She could see that I was real and I was getting better and that the substantial part of the trauma was beginning to end. So immense relief and immense gratitude.

22:06 Maddie: Nada, what did you most look forward to besides not being connected to the machine anymore?

22:13 Nada: Well, okay, while I was on the machine, I also had to be on an oxalate diet, which pretty much meant that all the food that I love the most, potatoes, spinach, nuts, you name it, everything that I love eating was off the list. And I was stuck with broccoli, cauli, and a little bit of carrot.

22:36 Maddie: Delicious.

22:37 Nada: Delicious. I couldn't eat any meat and any fish, whereas now what I'm waiting for is to get the green light that my oxalate levels have lowered in my body and that I can be off this diet and I can eat anything I want.

I just cannot wait for that day. So that is something that I am holding on for dear life, because potatoes, potatoes, potatoes. That's all I'm going to say. I am going to eat myself silly.

23:08 Maddie: Do you know how long it would roughly take to get that approval?

23:10 Nada: December this year.

23:10 Maddie: Okay.

23:13 Nada: So I'm still stuck on the diet from now until December.

23:15 Maddie: Just in time for Christmas.

23:17 Nada: Absolutely. And all I'm waiting for is for John Whitlam to say, Nada...

23:20 Maddie: You're good to go.

23:22 Nada: I'm good to go, you can have anything you want to eat. And I'm going to give him a hug. I truly will, if he's with me.

23:30 Maddie: It's really common for people who are transplant recipients to feel something called survivor guilt. You almost mourn the loss of someone else even though you didn't know them at all. Is that something that either of you have struggled with?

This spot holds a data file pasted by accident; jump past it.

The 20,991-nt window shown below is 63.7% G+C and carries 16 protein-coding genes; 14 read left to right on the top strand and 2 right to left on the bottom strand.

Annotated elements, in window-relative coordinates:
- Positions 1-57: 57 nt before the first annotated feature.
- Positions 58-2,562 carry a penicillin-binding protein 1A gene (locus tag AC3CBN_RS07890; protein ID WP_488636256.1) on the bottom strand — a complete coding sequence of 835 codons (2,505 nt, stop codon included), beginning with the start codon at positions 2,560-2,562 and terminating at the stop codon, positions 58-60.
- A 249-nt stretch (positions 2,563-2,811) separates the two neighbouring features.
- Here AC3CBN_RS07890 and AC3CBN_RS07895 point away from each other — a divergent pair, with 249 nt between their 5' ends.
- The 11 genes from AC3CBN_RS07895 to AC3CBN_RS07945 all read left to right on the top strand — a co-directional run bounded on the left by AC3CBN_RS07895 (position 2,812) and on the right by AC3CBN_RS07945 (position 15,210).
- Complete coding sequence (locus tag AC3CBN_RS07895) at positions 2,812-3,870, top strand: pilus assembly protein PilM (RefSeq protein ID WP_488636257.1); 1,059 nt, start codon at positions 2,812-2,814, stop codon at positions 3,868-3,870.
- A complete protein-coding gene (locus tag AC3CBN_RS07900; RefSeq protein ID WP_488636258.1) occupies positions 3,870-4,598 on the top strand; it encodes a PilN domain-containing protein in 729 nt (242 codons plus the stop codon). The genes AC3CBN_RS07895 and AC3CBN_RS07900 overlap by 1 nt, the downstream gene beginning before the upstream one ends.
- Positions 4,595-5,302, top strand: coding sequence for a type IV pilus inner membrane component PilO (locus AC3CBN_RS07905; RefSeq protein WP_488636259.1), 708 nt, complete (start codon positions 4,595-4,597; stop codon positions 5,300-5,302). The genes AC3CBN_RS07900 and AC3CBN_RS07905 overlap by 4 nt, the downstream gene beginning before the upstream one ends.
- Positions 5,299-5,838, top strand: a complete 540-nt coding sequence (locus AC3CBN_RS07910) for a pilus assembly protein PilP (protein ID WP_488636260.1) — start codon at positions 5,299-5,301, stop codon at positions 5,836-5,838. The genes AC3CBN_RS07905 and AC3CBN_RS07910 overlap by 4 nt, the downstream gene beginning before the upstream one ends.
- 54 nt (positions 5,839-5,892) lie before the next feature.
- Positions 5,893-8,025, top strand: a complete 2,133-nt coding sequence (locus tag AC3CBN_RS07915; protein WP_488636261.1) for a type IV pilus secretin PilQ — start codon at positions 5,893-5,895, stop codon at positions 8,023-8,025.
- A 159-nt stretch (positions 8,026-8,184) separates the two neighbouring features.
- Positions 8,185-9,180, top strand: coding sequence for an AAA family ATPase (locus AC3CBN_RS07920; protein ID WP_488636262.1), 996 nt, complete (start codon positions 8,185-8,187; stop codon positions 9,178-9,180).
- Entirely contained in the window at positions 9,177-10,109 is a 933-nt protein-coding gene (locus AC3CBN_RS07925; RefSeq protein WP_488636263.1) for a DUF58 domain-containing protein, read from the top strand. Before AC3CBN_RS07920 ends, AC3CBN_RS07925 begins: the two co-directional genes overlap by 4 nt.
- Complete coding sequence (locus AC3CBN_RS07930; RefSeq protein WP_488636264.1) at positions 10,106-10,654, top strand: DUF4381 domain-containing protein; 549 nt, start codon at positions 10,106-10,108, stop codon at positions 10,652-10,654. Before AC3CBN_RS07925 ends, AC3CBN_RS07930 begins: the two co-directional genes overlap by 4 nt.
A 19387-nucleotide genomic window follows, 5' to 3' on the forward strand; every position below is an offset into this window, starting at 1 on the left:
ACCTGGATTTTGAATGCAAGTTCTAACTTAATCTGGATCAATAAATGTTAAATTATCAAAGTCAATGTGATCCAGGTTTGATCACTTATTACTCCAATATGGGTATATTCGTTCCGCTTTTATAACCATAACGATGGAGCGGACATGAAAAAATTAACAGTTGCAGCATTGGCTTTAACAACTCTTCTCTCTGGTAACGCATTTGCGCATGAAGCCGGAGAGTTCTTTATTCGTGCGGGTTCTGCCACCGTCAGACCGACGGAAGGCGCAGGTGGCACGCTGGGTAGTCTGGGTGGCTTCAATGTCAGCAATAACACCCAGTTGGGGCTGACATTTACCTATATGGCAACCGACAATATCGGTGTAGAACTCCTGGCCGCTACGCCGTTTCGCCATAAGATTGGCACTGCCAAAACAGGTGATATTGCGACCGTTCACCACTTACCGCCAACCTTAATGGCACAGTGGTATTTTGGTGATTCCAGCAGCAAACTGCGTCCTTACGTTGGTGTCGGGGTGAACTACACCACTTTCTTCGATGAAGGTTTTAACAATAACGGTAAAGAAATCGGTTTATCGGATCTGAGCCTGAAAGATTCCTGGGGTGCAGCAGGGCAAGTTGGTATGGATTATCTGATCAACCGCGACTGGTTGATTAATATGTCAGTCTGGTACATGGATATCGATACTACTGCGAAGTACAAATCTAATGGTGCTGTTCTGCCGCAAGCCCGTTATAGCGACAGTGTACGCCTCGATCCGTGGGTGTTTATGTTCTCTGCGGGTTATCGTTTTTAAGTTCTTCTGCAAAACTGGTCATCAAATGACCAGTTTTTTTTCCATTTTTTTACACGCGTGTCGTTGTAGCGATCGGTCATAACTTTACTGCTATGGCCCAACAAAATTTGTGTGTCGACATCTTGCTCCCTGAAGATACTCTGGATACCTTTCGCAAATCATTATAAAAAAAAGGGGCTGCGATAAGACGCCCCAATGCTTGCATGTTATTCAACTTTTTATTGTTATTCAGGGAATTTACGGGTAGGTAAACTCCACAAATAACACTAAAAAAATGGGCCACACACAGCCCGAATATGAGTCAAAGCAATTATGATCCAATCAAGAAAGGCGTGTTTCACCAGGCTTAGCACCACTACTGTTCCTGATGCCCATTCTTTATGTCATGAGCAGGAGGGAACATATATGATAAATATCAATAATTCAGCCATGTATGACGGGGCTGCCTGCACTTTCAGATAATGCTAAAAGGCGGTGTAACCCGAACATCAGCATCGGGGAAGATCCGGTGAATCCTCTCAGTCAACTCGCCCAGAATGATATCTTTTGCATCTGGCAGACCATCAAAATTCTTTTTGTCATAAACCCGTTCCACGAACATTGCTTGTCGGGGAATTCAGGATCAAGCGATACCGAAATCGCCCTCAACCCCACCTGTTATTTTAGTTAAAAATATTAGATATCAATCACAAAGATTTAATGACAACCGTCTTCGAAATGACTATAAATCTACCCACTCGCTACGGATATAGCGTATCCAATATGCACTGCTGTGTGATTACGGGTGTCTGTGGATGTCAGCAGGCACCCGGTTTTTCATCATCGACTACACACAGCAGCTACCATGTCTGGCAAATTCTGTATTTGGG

23:44 Nada: The only way I can deal with survivor guilt, is that in my mind, anything that I'm doing that I'm enjoying or having a good time or feeling good, I think of my organ donor.

And my organ donor is with me all the time. So whenever there's wonderful moments that are happening, I truly, truly, I don't know how to express this enough. My organ donor is with me and I feel like we're taking these steps together and I actually feel my organ donor with me, if that even makes sense to you. I just feel the person. I just totally do.

24:22 Jess: It makes complete sense.

24:24 Nada: Really, thank you.

24:25 Jess: I understand exactly what you're saying, Nada, and I think probably people post-transplant will relate to exactly what you're saying.

24:33 Nada: Thank you.

24:34 Jess: Rather than people that might be preparing for transplant because it's a unique experience. On the day that you are taking steps towards the rest of your life, someone somewhere in the community has suffered the end of their life and a family and a community are in shock and are deeply emotional and traumatized at the loss of this significant person.

And I know that the term survivor guilt is what they use to describe some of the feelings that you may experience post-transplant. I found that I, not just myself, but my family, grieved the loss of that person.